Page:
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Periodical article Periodical article Leiden University catalogue Leiden University catalogue WorldCat catalogue WorldCat
Title:Hamdala: Strategic Response to Exchange Rate Dynamics in Contemporary Nigeria
Author:Adesina, Olutayo C.
Year:2001
Periodical:Humanities Review Journal
Volume:1
Issue:2
Pages:23-30
Language:English
Geographic term:Nigeria
Subjects:Hausa
exchange rates
informal sector
Economics and Trade
Peoples of Africa (Ethnic Groups)
Labor and Employment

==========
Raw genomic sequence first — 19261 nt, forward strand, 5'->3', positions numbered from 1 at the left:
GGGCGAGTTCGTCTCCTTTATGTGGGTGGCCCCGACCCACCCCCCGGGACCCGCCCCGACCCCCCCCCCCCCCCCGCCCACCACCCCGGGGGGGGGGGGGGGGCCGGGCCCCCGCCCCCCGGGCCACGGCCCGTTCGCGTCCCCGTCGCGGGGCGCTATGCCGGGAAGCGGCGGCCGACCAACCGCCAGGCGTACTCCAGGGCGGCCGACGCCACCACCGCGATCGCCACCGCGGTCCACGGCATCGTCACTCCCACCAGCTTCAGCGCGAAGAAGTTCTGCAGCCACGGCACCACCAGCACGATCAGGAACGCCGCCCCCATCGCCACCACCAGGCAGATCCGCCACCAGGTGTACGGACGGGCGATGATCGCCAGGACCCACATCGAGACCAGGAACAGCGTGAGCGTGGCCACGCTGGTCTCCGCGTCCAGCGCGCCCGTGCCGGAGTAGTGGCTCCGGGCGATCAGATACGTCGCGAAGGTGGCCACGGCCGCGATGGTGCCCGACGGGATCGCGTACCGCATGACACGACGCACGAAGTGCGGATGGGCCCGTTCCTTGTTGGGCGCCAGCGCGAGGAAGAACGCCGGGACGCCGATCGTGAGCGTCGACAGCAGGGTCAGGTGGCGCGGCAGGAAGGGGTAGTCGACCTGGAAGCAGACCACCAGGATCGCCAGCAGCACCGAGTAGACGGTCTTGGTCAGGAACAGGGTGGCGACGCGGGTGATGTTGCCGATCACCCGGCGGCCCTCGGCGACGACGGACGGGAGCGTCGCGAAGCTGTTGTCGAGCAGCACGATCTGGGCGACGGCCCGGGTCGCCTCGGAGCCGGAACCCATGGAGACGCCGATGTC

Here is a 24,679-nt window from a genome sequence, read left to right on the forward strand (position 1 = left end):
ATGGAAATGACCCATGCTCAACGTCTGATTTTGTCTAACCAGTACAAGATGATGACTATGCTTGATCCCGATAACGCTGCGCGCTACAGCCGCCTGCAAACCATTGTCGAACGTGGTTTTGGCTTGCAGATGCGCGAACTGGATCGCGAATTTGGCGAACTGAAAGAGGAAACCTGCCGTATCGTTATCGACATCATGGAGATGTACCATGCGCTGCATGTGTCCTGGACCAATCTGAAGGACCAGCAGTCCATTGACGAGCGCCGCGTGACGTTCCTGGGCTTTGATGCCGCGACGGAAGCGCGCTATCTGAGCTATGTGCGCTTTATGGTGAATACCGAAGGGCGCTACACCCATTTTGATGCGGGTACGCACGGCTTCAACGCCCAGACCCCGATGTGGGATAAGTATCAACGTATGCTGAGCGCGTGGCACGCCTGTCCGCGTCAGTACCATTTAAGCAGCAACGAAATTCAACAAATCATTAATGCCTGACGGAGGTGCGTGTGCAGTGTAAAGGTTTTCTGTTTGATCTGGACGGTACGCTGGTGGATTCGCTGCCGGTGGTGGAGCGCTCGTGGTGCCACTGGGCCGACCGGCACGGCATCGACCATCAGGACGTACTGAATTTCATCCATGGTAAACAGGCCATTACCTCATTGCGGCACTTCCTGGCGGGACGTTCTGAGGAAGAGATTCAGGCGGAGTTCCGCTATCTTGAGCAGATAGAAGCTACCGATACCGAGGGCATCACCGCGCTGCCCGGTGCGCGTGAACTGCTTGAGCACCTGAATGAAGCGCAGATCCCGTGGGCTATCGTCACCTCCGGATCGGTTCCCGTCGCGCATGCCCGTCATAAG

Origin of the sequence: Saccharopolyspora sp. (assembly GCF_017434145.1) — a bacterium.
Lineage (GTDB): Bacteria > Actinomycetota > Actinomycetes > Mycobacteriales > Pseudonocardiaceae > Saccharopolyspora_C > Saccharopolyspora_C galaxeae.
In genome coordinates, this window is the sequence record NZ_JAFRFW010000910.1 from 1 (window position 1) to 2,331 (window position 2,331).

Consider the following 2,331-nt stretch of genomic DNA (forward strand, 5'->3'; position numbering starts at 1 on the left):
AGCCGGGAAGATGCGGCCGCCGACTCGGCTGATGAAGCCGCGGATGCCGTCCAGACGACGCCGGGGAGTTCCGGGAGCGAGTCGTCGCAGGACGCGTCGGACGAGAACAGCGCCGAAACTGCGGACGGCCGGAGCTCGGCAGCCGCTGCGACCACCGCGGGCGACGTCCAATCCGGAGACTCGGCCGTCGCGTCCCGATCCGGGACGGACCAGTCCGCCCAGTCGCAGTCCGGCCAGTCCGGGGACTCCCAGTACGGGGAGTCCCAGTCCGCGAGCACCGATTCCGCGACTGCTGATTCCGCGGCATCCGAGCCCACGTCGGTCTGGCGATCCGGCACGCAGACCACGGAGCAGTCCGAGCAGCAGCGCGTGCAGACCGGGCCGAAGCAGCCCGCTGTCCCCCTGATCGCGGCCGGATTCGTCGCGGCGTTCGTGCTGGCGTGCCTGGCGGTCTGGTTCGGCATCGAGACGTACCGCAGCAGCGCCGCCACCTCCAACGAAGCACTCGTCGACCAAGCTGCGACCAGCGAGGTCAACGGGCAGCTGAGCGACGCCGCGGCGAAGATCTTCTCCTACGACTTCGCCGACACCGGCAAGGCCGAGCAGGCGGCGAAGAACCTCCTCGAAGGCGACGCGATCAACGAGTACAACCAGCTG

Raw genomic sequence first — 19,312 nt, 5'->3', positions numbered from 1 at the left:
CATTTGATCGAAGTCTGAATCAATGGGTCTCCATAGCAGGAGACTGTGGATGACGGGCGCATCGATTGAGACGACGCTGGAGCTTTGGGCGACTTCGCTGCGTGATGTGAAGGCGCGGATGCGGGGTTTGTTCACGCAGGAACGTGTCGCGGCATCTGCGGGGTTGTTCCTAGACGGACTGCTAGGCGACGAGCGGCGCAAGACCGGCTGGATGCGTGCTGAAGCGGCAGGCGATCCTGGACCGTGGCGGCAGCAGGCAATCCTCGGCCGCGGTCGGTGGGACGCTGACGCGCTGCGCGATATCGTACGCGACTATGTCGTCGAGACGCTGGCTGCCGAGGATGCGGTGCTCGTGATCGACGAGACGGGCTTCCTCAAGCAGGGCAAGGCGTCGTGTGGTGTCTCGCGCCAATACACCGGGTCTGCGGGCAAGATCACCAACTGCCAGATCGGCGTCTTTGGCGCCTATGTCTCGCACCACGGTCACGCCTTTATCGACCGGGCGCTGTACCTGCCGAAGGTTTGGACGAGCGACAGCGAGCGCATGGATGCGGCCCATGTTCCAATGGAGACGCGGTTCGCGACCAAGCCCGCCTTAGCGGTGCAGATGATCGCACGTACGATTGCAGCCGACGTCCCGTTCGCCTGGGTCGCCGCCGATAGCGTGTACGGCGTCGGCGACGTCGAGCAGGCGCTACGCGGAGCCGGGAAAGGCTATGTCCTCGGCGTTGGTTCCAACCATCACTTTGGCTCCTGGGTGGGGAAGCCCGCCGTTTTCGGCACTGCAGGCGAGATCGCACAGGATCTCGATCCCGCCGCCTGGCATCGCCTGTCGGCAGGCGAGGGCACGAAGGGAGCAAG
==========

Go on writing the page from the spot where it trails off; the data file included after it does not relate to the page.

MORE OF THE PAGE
Abstract:The informal sector, also known as the underground, second, parallel, irregular, unofficial, or black economy, constitutes a significant part of the economies of African countries. Nigerian fiscal and monetary processes since independence in 1960 have been characterized by frequent policy shifts, alternating between excessive government manoeuvering, sharp practices, and government financial recklessness. For Nigeria at the inception of the structural adjustment programme (SAP) in 1986, the reduction of the parallel market premium was of major strategic importance in the nexus of the exchange rate policy, given the existence of the parallel market and the official market side by side. The Hamdala, a group of Hausa 'currency sellers', came into existence as a reaction to the need to act together and converge into a group capable of collective action and targets. The ability of Hamdala to quickly respond to market needs has opened for it windows of opportunity in Yoruba land. A large section of the society began to see inherent merits in the services it rendered. Not only has it provided easy access to business opportunities, it is of significant importance both as an employer of labour and as a study in resilience and self-reliance. The experience of the Hamdala highlights the transmutation of 'an arbitrary way of life into the legitimate way of life'. Bibliogr., online sum. [Journal abstract]
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